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NFP leader removed from Public Accounts Committee

May 12, 2016

NFP Leader Biman Prasad says he is not surprised that the Attorney General, Aiyaz Sayed Khaiyum, has removed from the Public Accounts Committee.

Prasad says he was removed because he was asking the hard questions.

“My removal was expected because the Attorney General accused me of politicizing the Committee. If thoroughly scrutinizing Auditor General’s Reports and seeking information about controversial expenditure like payment of consultancy to an Accounting firm for a study into the operations of Rewa Dairy leading to its sale, miscellaneous expenditure of Head 50 and payment of salaries of Cabinet Ministers through an Accounting Firm is politicizing the work of the Committee, then taxpayers of Fiji can no longer expect any discrepancy highlighted by the Auditor General to be scrutinized and highlighted.

“If a Government policy leads to abuse and wastage of funds, the Committee should have every right to highlight it and raise it in Parliament. With the change in the Standing Orders restricting the role of the Committee to basically only browse through reports, this scrutiny will not happen. This is ridiculous and a grave injustice to the taxpayers of Fiji.”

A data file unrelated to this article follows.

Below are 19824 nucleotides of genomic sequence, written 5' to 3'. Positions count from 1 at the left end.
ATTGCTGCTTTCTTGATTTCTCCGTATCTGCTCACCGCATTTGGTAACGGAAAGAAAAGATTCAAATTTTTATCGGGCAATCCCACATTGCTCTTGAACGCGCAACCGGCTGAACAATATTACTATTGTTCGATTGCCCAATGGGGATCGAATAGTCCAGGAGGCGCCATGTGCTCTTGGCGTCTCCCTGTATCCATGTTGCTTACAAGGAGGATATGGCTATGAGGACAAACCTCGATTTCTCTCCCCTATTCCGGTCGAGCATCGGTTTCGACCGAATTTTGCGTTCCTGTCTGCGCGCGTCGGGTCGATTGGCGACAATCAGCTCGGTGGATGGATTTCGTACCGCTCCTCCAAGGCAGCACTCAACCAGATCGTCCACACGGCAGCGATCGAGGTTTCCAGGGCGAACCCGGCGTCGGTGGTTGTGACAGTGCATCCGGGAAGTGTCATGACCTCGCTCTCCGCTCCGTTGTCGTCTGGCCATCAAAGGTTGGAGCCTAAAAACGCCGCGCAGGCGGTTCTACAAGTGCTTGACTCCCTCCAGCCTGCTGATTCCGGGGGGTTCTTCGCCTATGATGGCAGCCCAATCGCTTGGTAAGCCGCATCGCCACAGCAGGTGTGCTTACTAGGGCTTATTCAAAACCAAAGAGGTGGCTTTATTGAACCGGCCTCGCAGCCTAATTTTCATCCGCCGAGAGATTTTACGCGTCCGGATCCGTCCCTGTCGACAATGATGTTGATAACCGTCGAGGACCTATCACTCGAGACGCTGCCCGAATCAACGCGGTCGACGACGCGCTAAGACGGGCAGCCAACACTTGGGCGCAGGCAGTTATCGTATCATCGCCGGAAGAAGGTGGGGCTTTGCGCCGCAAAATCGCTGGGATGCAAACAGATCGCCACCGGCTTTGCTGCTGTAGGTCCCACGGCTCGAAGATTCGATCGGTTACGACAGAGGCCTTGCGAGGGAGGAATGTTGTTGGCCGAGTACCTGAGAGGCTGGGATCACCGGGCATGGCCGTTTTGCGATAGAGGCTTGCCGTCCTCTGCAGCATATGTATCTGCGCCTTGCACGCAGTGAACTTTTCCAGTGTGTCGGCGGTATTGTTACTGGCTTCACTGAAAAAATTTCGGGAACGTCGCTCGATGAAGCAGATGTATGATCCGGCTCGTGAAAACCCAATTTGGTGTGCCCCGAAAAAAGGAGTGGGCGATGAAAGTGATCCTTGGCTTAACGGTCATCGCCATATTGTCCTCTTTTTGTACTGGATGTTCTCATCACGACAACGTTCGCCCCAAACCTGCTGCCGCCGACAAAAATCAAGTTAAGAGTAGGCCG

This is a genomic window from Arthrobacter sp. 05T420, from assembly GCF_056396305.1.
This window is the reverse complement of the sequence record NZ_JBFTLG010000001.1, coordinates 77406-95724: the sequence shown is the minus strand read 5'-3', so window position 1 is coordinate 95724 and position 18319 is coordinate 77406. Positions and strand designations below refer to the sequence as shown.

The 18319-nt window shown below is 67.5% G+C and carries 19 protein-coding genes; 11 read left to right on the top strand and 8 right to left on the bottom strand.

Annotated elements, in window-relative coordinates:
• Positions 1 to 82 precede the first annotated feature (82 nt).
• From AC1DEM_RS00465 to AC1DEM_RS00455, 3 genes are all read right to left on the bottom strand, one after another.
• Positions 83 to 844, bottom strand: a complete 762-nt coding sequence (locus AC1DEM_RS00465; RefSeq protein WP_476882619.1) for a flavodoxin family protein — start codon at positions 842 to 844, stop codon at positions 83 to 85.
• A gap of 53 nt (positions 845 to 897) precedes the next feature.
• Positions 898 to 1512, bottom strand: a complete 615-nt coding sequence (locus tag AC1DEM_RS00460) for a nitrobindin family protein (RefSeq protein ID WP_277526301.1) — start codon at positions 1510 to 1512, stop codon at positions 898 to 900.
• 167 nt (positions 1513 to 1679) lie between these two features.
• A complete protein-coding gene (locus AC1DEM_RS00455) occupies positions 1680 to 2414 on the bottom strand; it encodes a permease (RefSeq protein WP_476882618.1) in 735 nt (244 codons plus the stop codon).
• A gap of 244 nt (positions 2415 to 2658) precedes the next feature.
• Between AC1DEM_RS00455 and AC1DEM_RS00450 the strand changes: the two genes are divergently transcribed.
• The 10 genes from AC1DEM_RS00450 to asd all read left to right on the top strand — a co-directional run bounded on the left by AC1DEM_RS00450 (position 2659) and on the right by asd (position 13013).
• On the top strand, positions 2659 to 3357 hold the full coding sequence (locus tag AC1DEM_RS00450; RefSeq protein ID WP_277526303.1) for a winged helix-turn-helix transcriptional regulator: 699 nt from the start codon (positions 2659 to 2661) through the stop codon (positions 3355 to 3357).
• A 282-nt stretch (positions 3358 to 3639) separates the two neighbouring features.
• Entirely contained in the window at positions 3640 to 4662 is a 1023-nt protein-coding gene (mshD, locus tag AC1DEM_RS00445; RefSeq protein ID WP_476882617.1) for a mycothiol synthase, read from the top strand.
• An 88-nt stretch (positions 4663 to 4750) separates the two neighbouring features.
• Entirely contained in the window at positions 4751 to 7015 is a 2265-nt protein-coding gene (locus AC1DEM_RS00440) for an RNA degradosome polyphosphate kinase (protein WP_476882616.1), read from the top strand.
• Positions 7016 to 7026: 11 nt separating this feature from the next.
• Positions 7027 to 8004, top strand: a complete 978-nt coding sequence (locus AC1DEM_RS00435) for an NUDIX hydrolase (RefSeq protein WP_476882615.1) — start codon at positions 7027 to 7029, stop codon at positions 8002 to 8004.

Prasad’s removal now means that Government can elect its own Chairman because it has majority members on the Public Accounts Committee – just like other Committees.

“One has to ask the Government why the change? Why is the Government frightened that an Opposition Chair is leading the scrutiny of Auditor-General’s Reports?”

The AG is on record of having lamented about the work of the Committee in July last year, two months after Prasad tabled a Consolidated report of PAC on the Auditor-General’s report from 2007 to 2009.

That report has not been debated one year after it was tabled. The Fiji Sun of 22nd July 2015 reported the AG as saying “it was premature to have a standing committee in Fiji on corruption because political maturity was lacking”.

He said there has been a culture in Fiji of standing committees being used for political point scoring.

Khaiyum had said this would not work for a standing committee on corruption, because “enquiries of corruption need to be dealt with apolitically and, with confidentiality.

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